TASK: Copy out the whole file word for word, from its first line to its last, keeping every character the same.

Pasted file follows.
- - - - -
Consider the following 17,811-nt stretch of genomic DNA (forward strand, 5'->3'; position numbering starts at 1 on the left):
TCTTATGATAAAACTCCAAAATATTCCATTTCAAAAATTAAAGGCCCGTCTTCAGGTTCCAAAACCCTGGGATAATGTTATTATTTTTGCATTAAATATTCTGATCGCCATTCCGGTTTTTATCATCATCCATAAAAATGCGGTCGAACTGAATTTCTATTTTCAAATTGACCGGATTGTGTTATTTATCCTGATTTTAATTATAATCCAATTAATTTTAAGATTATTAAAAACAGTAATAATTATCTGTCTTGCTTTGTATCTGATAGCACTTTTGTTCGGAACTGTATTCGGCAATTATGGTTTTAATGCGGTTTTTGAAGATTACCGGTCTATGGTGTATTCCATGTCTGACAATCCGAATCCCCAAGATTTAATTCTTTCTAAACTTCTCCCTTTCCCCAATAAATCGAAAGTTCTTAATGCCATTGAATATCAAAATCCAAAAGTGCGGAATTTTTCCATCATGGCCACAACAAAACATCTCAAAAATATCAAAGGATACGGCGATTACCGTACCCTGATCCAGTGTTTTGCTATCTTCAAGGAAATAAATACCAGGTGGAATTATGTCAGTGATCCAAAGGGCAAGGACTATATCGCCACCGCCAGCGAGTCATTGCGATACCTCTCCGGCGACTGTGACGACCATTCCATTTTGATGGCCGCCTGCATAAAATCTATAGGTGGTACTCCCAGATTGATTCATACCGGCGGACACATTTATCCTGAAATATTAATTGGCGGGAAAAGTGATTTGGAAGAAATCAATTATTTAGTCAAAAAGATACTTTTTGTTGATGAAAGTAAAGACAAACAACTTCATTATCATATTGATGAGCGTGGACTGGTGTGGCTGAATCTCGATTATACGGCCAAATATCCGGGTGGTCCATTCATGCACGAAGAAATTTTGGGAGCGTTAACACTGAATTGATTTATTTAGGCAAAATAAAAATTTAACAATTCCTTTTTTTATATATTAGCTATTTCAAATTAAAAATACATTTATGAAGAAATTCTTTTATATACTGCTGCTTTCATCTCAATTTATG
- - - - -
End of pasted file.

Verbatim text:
Consider the following 17,811-nt stretch of genomic DNA (forward strand, 5'->3'; position numbering starts at 1 on the left):
TCTTATGATAAAACTCCAAAATATTCCATTTCAAAAATTAAAGGCCCGTCTTCAGGTTCCAAAACCCTGGGATAATGTTATTATTTTTGCATTAAATATTCTGATCGCCATTCCGGTTTTTATCATCATCCATAAAAATGCGGTCGAACTGAATTTCTATTTTCAAATTGACCGGATTGTGTTATTTATCCTGATTTTAATTATAATCCAATTAATTTTAAGATTATTAAAAACAGTAATAATTATCTGTCTTGCTTTGTATCTGATAGCACTTTTGTTCGGAACTGTATTCGGCAATTATGGTTTTAATGCGGTTTTTGAAGATTACCGGTCTATGGTGTATTCCATGTCTGACAATCCGAATCCCCAAGATTTAATTCTTTCTAAACTTCTCCCTTTCCCCAATAAATCGAAAGTTCTTAATGCCATTGAATATCAAAATCCAAAAGTGCGGAATTTTTCCATCATGGCCACAACAAAACATCTCAAAAATATCAAAGGATACGGCGATTACCGTACCCTGATCCAGTGTTTTGCTATCTTCAAGGAAATAAATACCAGGTGGAATTATGTCAGTGATCCAAAGGGCAAGGACTATATCGCCACCGCCAGCGAGTCATTGCGATACCTCTCCGGCGACTGTGACGACCATTCCATTTTGATGGCCGCCTGCATAAAATCTATAGGTGGTACTCCCAGATTGATTCATACCGGCGGACACATTTATCCTGAAATATTAATTGGCGGGAAAAGTGATTTGGAAGAAATCAATTATTTAGTCAAAAAGATACTTTTTGTTGATGAAAGTAAAGACAAACAACTTCATTATCATATTGATGAGCGTGGACTGGTGTGGCTGAATCTCGATTATACGGCCAAATATCCGGGTGGTCCATTCATGCACGAAGAAATTTTGGGAGCGTTAACACTGAATTGATTTATTTAGGCAAAATAAAAATTTAACAATTCCTTTTTTTATATATTAGCTATTTCAAATTAAAAATACATTTATGAAGAAATTCTTTTATATACTGCTGCTTTCATCTCAATTTATG